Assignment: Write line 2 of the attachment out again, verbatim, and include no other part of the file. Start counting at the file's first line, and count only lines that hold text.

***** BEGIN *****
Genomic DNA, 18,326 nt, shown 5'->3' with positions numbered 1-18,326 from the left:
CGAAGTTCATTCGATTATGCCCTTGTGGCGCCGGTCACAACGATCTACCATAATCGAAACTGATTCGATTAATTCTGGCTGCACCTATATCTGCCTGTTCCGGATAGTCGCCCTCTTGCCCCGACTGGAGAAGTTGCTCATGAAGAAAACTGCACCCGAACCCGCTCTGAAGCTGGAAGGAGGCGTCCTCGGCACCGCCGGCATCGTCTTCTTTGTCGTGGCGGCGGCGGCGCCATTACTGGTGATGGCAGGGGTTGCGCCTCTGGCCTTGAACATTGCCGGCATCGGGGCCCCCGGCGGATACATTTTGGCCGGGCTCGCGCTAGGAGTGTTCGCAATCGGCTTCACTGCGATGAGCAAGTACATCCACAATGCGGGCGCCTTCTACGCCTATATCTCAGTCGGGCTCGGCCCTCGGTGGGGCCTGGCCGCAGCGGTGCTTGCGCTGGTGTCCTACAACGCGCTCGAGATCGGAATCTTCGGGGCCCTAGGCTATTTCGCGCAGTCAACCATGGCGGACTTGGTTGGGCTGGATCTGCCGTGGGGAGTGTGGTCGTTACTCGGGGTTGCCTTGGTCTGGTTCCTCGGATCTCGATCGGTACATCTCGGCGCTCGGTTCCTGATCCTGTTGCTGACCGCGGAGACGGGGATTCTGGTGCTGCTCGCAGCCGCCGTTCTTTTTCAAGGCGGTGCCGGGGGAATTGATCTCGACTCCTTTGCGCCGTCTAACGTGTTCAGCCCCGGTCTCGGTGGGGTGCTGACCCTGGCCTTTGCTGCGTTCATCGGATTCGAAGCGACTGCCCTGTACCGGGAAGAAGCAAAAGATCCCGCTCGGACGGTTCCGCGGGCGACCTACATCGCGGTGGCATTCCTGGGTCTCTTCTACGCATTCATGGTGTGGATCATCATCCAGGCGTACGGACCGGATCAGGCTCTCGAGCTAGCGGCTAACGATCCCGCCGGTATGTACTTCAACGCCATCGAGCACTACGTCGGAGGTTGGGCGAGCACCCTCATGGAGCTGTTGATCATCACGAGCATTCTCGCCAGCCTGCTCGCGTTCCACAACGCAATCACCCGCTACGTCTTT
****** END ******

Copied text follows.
CGAAGTTCATTCGATTATGCCCTTGTGGCGCCGGTCACAACGATCTACCATAATCGAAACTGATTCGATTAATTCTGGCTGCACCTATATCTGCCTGTTCCGGATAGTCGCCCTCTTGCCCCGACTGGAGAAGTTGCTCATGAAGAAAACTGCACCCGAACCCGCTCTGAAGCTGGAAGGAGGCGTCCTCGGCACCGCCGGCATCGTCTTCTTTGTCGTGGCGGCGGCGGCGCCATTACTGGTGATGGCAGGGGTTGCGCCTCTGGCCTTGAACATTGCCGGCATCGGGGCCCCCGGCGGATACATTTTGGCCGGGCTCGCGCTAGGAGTGTTCGCAATCGGCTTCACTGCGATGAGCAAGTACATCCACAATGCGGGCGCCTTCTACGCCTATATCTCAGTCGGGCTCGGCCCTCGGTGGGGCCTGGCCGCAGCGGTGCTTGCGCTGGTGTCCTACAACGCGCTCGAGATCGGAATCTTCGGGGCCCTAGGCTATTTCGCGCAGTCAACCATGGCGGACTTGGTTGGGCTGGATCTGCCGTGGGGAGTGTGGTCGTTACTCGGGGTTGCCTTGGTCTGGTTCCTCGGATCTCGATCGGTACATCTCGGCGCTCGGTTCCTGATCCTGTTGCTGACCGCGGAGACGGGGATTCTGGTGCTGCTCGCAGCCGCCGTTCTTTTTCAAGGCGGTGCCGGGGGAATTGATCTCGACTCCTTTGCGCCGTCTAACGTGTTCAGCCCCGGTCTCGGTGGGGTGCTGACCCTGGCCTTTGCTGCGTTCATCGGATTCGAAGCGACTGCCCTGTACCGGGAAGAAGCAAAAGATCCCGCTCGGACGGTTCCGCGGGCGACCTACATCGCGGTGGCATTCCTGGGTCTCTTCTACGCATTCATGGTGTGGATCATCATCCAGGCGTACGGACCGGATCAGGCTCTCGAGCTAGCGGCTAACGATCCCGCCGGTATGTACTTCAACGCCATCGAGCACTACGTCGGAGGTTGGGCGAGCACCCTCATGGAGCTGTTGATCATCACGAGCATTCTCGCCAGCCTGCTCGCGTTCCACAACGCAATCACCCGCTACGTCTTT